Past gay histories have suffered from similar deficiencies. Although Miller has made a commendable effort, as a college history professor, I see these problems abundantly present in Miller's narrative. The following is a brief list: Until the last twenty years or so few gay histories were written by historians and as such they were poorly documented, biased, rarely analytical, and in the case of Miller's very poorly edited. In particular, the typos in Miller's narrative are far too numerous. This could result from a dearth of interest in the field in major publishing houses.
The second is that the pre-World War II era was practiced and written about in private with a considerable interest in survivors of those who we fashion as gay in destroying documentation that might provide the primary resources to support the societal and legal pressures that prevent us from truly knowing the pain suffered within. The best gay histories certainly lie ahead but unless the absence of sound evidence to support autobiographical homosexuality can be overcome to replace speculation with fact, gay history will remain as locked as the mystery of the Lost Colony.
Thirdly, there is rare coverage of the marriage of practicing one's gayness with urbanization. Therefore, we get histories which neglect the blight of gayness in and to the rural/small town gay population and we reinvigorate the notion that urban equals gay freedom without showing the sociological implications that subvert the need to adopt a night culture, bar culture, entertainment culture, and an urban culture as gays are forced to submerge their inclinations to previous formative small town behavior patterns. In short, there are two adjustments to gay freedom: to the urban environment and to the open practice of being gay within that newly learned environment. This duality layers adaption for gays which is far more complex than it would be for heterosexuals who can always return to the small town world and practice their sexuality unchallenged. Gay historians have a very difficult time grappling with the birth of one culture and the death of another that every newly urbanized gay faces.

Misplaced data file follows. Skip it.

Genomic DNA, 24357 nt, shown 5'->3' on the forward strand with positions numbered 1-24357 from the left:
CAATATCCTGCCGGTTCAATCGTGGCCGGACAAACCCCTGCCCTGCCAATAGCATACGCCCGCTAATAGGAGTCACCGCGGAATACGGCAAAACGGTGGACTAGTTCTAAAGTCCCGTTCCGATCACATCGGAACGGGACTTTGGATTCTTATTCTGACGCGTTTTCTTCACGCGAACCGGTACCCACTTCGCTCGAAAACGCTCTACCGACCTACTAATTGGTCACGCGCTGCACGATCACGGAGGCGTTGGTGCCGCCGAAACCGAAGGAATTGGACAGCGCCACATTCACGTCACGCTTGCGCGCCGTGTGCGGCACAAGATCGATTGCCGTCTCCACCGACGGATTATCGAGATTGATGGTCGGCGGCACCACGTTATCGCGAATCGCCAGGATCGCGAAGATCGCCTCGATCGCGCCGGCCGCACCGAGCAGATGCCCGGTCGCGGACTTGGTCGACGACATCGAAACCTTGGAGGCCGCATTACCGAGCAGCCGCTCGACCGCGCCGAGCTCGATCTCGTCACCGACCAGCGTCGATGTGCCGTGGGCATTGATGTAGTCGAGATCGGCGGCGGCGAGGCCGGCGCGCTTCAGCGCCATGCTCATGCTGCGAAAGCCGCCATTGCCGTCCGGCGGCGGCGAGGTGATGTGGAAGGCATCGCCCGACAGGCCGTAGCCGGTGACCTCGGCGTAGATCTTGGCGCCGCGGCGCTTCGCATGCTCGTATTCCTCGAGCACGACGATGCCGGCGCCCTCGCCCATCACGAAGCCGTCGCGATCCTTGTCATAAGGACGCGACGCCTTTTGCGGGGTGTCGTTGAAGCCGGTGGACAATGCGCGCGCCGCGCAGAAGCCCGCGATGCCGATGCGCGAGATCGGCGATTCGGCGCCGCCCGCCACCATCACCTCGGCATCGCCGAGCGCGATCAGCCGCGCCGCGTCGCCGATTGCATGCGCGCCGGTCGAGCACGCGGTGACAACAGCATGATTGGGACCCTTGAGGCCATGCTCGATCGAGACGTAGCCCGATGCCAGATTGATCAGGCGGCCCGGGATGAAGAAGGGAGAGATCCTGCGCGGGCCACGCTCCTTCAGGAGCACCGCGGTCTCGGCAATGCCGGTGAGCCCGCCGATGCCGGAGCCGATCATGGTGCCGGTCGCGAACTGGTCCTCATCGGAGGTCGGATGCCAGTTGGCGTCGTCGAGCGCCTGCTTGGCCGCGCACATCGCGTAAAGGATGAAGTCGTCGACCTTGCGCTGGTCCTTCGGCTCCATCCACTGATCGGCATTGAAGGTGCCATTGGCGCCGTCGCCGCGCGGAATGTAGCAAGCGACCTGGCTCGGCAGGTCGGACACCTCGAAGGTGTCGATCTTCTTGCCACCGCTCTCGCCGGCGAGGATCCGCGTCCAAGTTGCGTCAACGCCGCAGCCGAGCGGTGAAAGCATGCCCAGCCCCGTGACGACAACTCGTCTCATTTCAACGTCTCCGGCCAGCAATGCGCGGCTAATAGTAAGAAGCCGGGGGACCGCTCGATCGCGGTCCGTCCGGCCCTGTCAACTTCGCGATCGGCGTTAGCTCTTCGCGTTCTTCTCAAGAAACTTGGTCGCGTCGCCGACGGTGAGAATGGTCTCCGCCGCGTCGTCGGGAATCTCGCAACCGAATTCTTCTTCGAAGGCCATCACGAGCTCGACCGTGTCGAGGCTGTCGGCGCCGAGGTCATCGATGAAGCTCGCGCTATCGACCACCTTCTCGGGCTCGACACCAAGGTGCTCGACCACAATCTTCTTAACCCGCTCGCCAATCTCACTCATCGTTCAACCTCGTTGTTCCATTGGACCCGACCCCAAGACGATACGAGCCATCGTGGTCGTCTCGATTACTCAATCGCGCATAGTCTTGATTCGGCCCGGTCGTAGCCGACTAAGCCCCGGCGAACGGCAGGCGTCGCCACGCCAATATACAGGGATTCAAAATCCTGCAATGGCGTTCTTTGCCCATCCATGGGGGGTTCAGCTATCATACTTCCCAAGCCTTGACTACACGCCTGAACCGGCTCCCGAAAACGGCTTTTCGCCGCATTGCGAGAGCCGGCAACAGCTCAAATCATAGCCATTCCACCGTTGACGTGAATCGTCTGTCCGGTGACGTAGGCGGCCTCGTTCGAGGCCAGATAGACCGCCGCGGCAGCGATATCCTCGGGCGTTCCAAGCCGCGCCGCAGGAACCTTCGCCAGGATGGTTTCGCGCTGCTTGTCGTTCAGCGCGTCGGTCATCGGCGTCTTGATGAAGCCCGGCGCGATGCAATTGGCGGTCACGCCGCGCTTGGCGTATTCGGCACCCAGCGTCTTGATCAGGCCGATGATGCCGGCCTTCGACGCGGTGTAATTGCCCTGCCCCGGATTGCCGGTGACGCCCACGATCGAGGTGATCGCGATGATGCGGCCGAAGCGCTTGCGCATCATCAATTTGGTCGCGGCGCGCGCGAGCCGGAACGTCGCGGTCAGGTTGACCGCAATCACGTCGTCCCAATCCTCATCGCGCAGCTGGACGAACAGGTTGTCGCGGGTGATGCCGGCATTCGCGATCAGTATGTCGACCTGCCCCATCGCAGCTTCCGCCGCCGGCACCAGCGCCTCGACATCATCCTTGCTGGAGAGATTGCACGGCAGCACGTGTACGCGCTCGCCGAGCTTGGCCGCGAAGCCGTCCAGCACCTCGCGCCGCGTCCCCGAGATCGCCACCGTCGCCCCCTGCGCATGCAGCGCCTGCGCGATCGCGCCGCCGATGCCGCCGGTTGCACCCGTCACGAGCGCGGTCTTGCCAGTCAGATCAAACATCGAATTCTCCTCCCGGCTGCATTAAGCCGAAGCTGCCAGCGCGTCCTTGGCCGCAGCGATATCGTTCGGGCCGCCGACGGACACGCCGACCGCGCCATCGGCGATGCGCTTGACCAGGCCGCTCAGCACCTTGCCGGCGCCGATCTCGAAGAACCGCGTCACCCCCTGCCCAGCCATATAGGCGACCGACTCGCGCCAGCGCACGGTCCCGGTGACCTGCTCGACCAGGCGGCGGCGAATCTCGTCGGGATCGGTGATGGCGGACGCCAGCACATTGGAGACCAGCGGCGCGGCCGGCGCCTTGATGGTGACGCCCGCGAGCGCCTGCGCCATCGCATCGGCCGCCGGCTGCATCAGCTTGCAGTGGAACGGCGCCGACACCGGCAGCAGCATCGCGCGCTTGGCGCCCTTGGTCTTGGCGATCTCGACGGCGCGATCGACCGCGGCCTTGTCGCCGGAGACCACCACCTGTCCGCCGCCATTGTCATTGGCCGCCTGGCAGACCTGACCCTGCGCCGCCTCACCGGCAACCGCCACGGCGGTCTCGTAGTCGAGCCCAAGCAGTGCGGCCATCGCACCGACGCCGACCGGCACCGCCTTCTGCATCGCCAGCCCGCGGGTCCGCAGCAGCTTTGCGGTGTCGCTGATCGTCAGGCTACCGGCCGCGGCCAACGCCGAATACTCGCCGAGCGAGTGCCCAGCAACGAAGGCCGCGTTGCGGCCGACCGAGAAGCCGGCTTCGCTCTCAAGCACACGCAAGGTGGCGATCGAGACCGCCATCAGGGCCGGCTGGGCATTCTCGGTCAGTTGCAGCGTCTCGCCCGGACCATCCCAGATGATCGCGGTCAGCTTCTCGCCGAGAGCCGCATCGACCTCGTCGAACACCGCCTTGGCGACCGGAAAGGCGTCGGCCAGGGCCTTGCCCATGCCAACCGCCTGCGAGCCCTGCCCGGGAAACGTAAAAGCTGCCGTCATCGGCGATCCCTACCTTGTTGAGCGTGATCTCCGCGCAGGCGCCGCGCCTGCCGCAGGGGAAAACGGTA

Miller also subscribes to the fallacy that the United States is still the major bastion of gay liberation. There is no comparable area in the United States that could match London, Berlin, or Amsterdam for gay freedom nor has the nation moved as a whole with the rapidity of other western countries to mainstream homosexualtiy. It is impossible to think of any major city in this country including San Francisco and New York where a same-sex couple could stroll every area of that city hand-in-hand and kiss at will without being fearful in some of those neighborhoods. Such freedom of expression exists in a number of European cities and small towns.
Also, it is quite disturbing to continue to treat the butch-femme coupling in lesbians without presenting a case that many lesbians do not parrot maleness in their relationships and abhor the idea of bonding with the penisless man.
Finally, the dawning of the Age of Gayquarius is rarely mentioned in gay histories. With each passing year I observe an increase in the number of students who approve of a gay marriage initiative, freedom of expression, and civil liberties for homosexuals. There undoubtedly is a New Progressive Era especially in the arena of personal liberties on the horizon. Authors give very little account of such trending. The time of police raids and gay baiting will soon be completely dead in Western countries. As transnationalism replaces globalization, the rest of the world will not lag far behind.